Together the new measures launch Miami on a dramatically different urban trajectory. At a public hearing last October, one city commissioner told listeners it would “change the complexion of the City of Miami” to resemble Williamsburg, Brooklyn. (“I’m from Brooklyn,” he said. “I’m okay with this.”) Another commissioner, urging caution, asked how many people in attendance had arrived by public transit. Only one raised a hand.

“I don’t know how far ahead or how well aligned we are with the change in culture,” says Garcia, the planning director. “Hopefully we’re just well aligned enough that it will take hold quickly and be a great success. That’s certainly not a foregone conclusion.”

Despite these concerns, Suarez says there was no huge no public outcry or opposition. “To the extent there might have been doubters or detractors or people who were afraid to take that leap,” he says, “it was very much muted by the cacophony of supporters always there.” He credits Frey for rallying a broad coalition of organizations to back the measure, from contractors and architects to merchants and homeless advocates.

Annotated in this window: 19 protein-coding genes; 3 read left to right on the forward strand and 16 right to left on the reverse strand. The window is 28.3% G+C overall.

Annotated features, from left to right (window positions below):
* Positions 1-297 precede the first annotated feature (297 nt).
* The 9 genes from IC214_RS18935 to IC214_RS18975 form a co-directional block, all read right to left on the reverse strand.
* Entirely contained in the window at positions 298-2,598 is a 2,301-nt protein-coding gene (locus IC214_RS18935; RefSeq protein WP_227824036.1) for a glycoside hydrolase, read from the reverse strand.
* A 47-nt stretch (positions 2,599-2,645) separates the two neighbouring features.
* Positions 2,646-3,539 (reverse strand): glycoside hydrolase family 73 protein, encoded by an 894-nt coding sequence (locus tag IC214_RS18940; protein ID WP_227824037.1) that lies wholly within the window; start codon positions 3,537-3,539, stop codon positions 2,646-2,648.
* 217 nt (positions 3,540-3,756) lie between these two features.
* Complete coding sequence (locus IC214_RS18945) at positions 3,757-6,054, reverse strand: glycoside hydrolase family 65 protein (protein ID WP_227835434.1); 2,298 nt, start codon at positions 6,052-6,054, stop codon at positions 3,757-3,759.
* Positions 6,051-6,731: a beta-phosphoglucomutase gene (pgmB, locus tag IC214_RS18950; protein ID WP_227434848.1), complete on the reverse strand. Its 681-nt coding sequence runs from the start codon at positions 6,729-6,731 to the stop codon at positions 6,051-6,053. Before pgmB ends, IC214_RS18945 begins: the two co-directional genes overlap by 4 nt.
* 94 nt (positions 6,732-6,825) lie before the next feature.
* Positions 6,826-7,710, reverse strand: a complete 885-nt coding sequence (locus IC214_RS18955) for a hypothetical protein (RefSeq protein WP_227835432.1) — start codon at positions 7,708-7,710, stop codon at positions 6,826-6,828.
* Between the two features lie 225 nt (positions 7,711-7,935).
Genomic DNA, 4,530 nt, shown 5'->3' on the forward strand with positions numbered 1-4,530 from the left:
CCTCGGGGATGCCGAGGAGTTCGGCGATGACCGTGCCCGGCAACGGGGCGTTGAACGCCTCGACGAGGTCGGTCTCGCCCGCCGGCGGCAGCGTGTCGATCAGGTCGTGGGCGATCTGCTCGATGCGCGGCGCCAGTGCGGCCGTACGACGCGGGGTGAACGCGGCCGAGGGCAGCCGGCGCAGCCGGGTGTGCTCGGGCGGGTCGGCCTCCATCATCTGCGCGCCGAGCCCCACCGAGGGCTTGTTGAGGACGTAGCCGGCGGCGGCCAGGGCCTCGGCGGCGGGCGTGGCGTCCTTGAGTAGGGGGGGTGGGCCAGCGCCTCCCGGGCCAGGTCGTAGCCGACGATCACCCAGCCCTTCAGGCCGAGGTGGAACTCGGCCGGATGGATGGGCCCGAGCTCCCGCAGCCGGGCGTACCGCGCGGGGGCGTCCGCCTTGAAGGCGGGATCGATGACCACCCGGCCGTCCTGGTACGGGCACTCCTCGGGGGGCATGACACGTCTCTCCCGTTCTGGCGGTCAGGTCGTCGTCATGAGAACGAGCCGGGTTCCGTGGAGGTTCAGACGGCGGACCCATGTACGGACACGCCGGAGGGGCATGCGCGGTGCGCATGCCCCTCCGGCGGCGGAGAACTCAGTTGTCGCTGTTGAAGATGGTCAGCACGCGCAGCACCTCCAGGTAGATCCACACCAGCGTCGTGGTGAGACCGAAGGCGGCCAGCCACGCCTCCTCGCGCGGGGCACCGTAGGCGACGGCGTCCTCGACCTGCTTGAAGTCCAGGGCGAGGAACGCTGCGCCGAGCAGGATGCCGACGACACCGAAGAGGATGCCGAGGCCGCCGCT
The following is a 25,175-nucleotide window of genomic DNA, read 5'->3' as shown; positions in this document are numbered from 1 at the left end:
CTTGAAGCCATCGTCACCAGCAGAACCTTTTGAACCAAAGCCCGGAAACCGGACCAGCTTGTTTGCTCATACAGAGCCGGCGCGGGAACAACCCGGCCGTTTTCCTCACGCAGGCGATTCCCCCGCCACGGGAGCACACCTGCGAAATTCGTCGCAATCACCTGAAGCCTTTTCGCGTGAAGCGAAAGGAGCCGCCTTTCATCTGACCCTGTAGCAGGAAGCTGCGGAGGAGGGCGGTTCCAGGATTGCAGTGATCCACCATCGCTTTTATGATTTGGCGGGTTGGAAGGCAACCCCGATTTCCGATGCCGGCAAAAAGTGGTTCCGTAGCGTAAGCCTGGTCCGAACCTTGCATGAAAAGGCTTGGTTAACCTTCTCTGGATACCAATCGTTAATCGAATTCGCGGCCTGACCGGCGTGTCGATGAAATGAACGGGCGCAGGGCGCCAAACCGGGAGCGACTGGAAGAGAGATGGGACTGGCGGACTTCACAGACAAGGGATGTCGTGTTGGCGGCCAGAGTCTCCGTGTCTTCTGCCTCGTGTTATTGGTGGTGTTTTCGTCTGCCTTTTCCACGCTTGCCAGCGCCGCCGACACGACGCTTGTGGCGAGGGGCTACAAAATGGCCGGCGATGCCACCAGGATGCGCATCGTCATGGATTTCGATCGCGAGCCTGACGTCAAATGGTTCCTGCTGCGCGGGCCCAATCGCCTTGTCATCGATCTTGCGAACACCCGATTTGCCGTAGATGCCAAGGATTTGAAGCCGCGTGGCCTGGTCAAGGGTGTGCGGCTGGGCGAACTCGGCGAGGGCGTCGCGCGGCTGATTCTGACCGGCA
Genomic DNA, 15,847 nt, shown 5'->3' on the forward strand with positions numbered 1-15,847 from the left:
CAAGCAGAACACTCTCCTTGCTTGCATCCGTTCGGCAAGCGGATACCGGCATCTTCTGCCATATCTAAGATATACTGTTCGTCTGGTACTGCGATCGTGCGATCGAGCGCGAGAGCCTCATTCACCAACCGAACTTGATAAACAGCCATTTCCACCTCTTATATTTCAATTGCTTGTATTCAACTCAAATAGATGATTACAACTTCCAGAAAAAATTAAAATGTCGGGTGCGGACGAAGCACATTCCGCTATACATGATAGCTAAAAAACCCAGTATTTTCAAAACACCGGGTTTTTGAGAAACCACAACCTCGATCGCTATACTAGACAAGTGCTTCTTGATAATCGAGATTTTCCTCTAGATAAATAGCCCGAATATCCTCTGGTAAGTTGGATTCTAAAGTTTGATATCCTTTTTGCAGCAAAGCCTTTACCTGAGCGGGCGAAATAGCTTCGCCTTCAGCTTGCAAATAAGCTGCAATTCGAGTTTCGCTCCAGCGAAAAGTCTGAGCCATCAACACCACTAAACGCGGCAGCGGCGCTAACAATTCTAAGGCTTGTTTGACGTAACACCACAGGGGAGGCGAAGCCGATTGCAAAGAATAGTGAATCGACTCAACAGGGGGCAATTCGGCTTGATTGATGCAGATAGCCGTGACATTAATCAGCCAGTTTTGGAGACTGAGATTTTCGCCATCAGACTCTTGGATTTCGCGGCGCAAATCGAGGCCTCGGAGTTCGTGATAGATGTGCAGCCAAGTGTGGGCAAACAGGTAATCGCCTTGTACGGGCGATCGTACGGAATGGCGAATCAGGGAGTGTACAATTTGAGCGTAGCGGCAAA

“I was trying to take a playbook from Robert Moses, except in the opposite direction,” says Frey. “Moses figured out why it was in everyone’s interest to do the stuff he wanted to do. So I tried to do the same thing but with pro-urbanism policy.”

Frey, at least, is ready to put his money where his mouth is. After several years working for a large-scale apartment developer in Miami called CC Residential, he struck out on his own a few months ago to pursue his interest in the small-scale housing projects that, he says, “actually make great urban places.” Just days after the ordinance passed he’d already arranged a contract for a 5,000-square foot site—with no parking.

“What I’d love to have to show for it in a year or two is a more interesting mix of dwelling-unit types—a return to a denser and more efficient fabric of mixed-use residential and commercial buildings in these areas,” says Garcia. “Which is, by the way, the bread and butter of many of the older cities in the United States. But it’s a type of development that hasn’t happened very successfully over the last 100 years, since the car came to prominence.”